Big Increase in DDoS Attacks Recorded in 2016
A State of the Internet Report by researchers from Akamai shows a huge increase in the first quarter of 2016 in so called distributed denial-of-service (DDoS) attacks.
The research from the U.S. content delivery network (CDN) and cloud services provider showed a massive 19 such attacks that exceeded 100 Gbps took place in the first quarter of this year, compared to only 5 on the last quarter of 2015.
What Is a DDoS Attack?
A denial-of-service attack is a cyber attack on that is intended to make a computer or network unavailable to users, and a distributed denial-of-service attack is one that uses multiple compromised systems (sometimes thousands) that are often infected with a Trojan virus to launch a single attack on one system. The sheer number of requests that the target receives (sometimes called a ‘flood’) typically overload the resources and memory and render the targeted computer or network unavailable.
Rise Driven by Cheap Rent-a-Botnets
It is believed that one of the main drivers of the recent boom in DDoS attacks is the availability to cyber criminals of very cheap rent-a-botnet services. More would-be attackers than ever before can now enlist the help of a range of booter or stresser botnet services which can launch DDoS against specific targets for under £10.
Reflection and Amplification Techniques Common
The Akamai report showed that a quarter of the DDoS attacks that took place in the first 3 months of 2016 are likely top have used amplification techniques which result in larger payloads, and are therefore likely to be more likely to cripple the targeted machine / network.
Rise in Multi-Vector Attacks
Another worrying trend highlighted by the Akamai researchers is the increasing number of multi-vector attacks. Multi-vector attacks use a range of technologies, deployed in numerous stages, to penetrate multiple common vulnerabilities in the defences of the target organization until a way in is found. These attacks used a combination of elements such as social engineering, and spear phishing e-mail messages with malicious attachments that that can exploit zero-day vulnerabilities in the target system. These attacks can also be designed to bypass antivirus engines.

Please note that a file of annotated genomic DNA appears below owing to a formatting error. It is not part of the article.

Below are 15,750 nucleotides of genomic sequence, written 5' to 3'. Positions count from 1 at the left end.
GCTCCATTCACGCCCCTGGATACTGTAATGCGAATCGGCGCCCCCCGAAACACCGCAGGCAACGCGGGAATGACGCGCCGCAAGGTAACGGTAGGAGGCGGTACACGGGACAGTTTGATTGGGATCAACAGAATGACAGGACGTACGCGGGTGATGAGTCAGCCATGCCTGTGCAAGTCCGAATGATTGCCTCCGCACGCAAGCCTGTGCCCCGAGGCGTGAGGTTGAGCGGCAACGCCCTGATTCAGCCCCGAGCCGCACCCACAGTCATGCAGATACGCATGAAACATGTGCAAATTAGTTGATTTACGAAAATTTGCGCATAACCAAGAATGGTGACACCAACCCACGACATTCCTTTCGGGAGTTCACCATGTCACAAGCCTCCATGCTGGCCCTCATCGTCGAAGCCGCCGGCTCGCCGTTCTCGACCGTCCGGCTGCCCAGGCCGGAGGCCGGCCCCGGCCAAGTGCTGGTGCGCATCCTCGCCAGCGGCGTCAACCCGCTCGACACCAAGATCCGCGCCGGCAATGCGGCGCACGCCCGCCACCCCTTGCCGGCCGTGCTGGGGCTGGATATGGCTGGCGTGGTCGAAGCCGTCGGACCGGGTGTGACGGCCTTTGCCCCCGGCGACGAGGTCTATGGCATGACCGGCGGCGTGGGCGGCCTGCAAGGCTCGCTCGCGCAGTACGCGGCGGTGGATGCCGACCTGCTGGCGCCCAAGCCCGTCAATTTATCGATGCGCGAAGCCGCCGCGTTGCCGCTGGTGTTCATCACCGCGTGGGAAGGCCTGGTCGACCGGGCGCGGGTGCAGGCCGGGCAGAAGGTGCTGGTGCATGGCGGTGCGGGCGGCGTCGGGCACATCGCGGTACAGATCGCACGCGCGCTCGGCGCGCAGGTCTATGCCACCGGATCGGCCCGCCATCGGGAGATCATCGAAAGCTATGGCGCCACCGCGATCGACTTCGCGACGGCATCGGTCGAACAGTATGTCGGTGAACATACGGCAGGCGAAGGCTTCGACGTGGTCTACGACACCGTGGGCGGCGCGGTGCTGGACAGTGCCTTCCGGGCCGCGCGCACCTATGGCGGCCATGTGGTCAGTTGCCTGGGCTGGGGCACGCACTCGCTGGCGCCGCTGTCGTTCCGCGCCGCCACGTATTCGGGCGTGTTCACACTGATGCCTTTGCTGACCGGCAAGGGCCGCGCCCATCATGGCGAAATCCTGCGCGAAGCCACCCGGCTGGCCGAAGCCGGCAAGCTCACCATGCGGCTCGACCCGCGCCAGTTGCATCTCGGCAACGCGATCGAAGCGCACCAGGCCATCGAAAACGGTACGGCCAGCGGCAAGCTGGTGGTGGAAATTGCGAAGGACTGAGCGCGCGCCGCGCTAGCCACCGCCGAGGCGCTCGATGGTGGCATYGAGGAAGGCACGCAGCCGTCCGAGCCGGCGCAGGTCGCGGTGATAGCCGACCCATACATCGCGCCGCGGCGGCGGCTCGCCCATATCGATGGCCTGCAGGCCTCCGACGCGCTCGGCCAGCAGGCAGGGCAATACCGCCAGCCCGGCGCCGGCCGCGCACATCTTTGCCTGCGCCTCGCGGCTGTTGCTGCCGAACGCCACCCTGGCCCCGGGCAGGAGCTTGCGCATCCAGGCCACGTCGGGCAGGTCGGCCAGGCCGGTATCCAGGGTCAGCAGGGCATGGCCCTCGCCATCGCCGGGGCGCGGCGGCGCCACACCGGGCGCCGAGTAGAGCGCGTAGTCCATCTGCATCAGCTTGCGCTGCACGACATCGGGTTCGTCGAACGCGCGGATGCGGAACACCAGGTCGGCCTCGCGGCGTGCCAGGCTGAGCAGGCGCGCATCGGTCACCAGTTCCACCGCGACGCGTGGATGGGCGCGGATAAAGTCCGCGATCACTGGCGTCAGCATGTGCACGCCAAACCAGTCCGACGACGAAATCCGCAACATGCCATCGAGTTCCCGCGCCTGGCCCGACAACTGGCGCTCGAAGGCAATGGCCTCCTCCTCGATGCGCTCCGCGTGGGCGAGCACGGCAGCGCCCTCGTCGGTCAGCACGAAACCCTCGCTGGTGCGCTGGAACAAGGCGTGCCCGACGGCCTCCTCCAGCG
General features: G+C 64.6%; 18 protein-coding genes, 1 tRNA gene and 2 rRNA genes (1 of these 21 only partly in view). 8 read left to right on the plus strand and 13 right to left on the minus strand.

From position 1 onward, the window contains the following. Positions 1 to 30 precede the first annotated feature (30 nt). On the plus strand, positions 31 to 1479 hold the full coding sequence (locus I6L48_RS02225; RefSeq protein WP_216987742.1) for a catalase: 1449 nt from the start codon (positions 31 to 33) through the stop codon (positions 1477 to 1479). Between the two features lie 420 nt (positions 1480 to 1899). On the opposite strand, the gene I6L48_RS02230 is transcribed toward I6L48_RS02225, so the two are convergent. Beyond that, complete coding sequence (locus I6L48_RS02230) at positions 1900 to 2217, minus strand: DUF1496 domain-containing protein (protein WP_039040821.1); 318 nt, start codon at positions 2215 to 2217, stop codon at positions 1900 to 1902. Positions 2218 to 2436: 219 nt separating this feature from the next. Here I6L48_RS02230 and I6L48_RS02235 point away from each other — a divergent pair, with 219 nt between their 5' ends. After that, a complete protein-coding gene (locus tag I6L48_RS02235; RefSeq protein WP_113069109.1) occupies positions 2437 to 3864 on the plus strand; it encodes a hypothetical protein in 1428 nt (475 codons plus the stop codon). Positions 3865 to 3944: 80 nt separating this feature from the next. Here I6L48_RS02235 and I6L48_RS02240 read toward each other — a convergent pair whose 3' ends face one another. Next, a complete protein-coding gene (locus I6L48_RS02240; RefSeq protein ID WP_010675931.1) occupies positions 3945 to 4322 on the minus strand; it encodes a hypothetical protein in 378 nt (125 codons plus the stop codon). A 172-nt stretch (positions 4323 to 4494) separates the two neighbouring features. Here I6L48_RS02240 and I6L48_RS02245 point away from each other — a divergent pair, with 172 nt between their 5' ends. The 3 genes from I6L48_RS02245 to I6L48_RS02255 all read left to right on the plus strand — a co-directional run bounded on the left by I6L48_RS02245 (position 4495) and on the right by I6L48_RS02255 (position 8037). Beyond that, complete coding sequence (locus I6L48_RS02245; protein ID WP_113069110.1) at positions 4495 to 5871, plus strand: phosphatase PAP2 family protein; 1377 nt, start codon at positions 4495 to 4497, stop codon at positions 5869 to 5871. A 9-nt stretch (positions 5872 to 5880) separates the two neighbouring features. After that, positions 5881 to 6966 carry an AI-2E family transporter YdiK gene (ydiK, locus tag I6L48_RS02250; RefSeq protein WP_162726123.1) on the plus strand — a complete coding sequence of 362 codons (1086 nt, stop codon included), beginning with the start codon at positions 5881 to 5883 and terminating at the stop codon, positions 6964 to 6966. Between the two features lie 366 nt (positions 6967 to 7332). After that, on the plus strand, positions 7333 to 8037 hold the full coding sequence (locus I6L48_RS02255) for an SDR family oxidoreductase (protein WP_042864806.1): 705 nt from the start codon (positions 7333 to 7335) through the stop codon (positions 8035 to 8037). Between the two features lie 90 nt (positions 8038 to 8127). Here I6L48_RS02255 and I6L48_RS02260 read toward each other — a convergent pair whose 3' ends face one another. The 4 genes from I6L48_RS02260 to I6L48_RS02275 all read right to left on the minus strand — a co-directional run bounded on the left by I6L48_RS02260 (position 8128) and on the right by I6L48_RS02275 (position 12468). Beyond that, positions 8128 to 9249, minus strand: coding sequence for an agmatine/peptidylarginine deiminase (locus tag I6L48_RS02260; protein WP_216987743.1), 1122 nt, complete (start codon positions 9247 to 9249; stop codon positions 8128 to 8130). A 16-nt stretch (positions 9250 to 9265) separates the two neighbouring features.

The Akamai researchers found that around 60% of the DDoS attacks in the first quarter of 2016 were multi-vector attacks, over 40% of which used 2 vectors, and 17% of which used 3 or more.
Although the largest number of compromised computers and misconfigured servers used by DDoS attackers are in China, the U.S. and Turkey, the actual location of the attackers themselves is difficult to establish.
What Does This Mean For Your Business?
The extent of digitalisation and reliance on the Web in businesses combined with a huge rise in cyber crime means that your cyber and data security should now be very high on the list of your business priorities.
Getting a full understanding of your risk profile, where and what your information / data assets are, and what to take steps now to protect those assets and improve your cyber resilience should be a board level issue.
Steps that you could be taking to protect your business include improving awareness among and giving training to all staff, making sure that at least all essential areas are covered e.g. using the government’s Cyber Essentials Scheme, conducting regular health checks, risk assessments or audits, making sure that formal written cyber security policies are in place and that Business Continuity and Disaster Recovery Plans are in place.
Seeking expert, external professional help and Cyber Security Consultancy Services could also be a good way to quickly get up to speed with identifying and managing the cyber security threats facing your business.